At the end of Week 11, the post-assignment, fatigue-ridden MUSA members gathered one more time before the semester wrapped.
Mr. President started off by giving an update on the current WiFi situation. Students can expect newer access points by the end of May, or early June. Health checks on the Wi-Fi connection are also carried out twice a day at locations with high usage. For students with an iPhone 6 and above, the bug where wifi gets disabled in sleep mode has already been acknowledged and is currently being solved. With regards to campus PCs, login issues may still happen as improvements are being carried out in stages.
To ensure that students’ democracy was in full effect, General Secretary Tharshini introduced the motion where any uncontested candidates in this year’s election onwards would be required to obtain at least 50% of the entire votes in order to become an office bearer. While it was in practice for previous elections, it was apparently not taken seriously by the candidates. In the event where the position is not filled, an appointment may be considered. Upon a few clarifications, this motion was passed.
During MUISS’ segment, the Heads shared with the floor that their ‘Chill with MUISS’ event was well-received, as students enjoyed the variety of themes and activities. Engagement from the student body was definitely improved by their increased turnout. They also managed to obtain feedback on their division and its offerings, such as MIMA (the international student-focused publication) and Monash Cultural Night (MCN). On the topic of MCN, this year’s ‘Odyssey’ theme—representative of the expedition through the various cultures on campus—was a wild success: 80% of the tickets were sold out on the first day. However, there were a few issues in ticket sales, with long queues and lack of receipts. Following MCN, the Monash Cultural Week that aimed to embrace and celebrate diversity on campus was met with a large turnout albeit its challenges in location and having more country representatives.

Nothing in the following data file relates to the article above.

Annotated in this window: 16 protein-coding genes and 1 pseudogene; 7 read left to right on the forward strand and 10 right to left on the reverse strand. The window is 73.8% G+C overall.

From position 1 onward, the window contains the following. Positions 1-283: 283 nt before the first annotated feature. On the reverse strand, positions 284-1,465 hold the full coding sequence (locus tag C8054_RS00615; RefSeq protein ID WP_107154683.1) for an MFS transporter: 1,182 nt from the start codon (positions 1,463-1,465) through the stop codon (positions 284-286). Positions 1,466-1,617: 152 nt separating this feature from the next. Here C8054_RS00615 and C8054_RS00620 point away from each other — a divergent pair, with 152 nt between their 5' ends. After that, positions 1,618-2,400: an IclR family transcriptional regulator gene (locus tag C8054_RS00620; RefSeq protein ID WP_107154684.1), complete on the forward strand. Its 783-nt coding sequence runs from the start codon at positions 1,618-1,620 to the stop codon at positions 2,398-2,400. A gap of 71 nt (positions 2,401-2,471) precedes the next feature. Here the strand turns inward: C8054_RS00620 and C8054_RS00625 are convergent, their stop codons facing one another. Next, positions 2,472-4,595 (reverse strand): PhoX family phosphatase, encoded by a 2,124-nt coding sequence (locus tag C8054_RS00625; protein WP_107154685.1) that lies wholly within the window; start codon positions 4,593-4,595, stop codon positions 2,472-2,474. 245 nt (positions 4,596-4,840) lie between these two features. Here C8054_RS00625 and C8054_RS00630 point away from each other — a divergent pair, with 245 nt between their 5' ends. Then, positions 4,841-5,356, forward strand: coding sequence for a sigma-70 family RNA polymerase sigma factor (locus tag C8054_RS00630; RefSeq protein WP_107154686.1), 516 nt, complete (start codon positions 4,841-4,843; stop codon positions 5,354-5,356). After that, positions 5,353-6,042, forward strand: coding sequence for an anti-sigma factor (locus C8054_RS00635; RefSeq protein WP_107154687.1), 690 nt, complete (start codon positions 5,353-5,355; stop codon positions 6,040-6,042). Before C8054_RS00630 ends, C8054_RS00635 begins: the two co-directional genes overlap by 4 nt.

The Welfare Officers reported that their 3-Day F&B campaign helped compile feedback from the student population. The amount of 560 responses that was specific to different vendors will hopefully help improve the food quality on campus. Another student initiative that is slowly gaining traction is the Student Pantry, located above the MUSA Lounge, right around the MUSA Offices. Food placed in the fridge will be labelled with green and red stickers to help identify the names and when the food will be discarded respectively. On a more shocking note, dhal from the Sri Lankan stall was found to contain traces of E.coli, which could potentially indicate whether the food was contaminated with fecal matter. This was inferred by a food test done by both C&S Head Sharik and Science Rep Ethan in the microbiology labs. However, Welfare Officer Dilhara requested more evidence to be presented before this issue was brought up to the administration. She also reassures that the Food Safety officer, Mr. Terry is very strict with health compliances, and the issue will be treated seriously.
The Denim Dance, hosted by the W*men’s Officers’ to signal protest and misogynistic attitudes about sexual assault, was a big hit among its 130 participants. While facing catering difficulties, the officers eventually came through with vegetarian options. When asked by Activities Chairperson Siemone regarding the reason for the Gender Sensitivity Program which was mandatory for MUSA members, W*men’s Officer Melinda explained that while there was no formal meeting held between her team and their predecessors, plenty of derogatory comments were heard among MUSA members themselves, thus prompting the training. MUSA members should be trained and equipped to handle and direct cases surrounding sexual assault to the right people.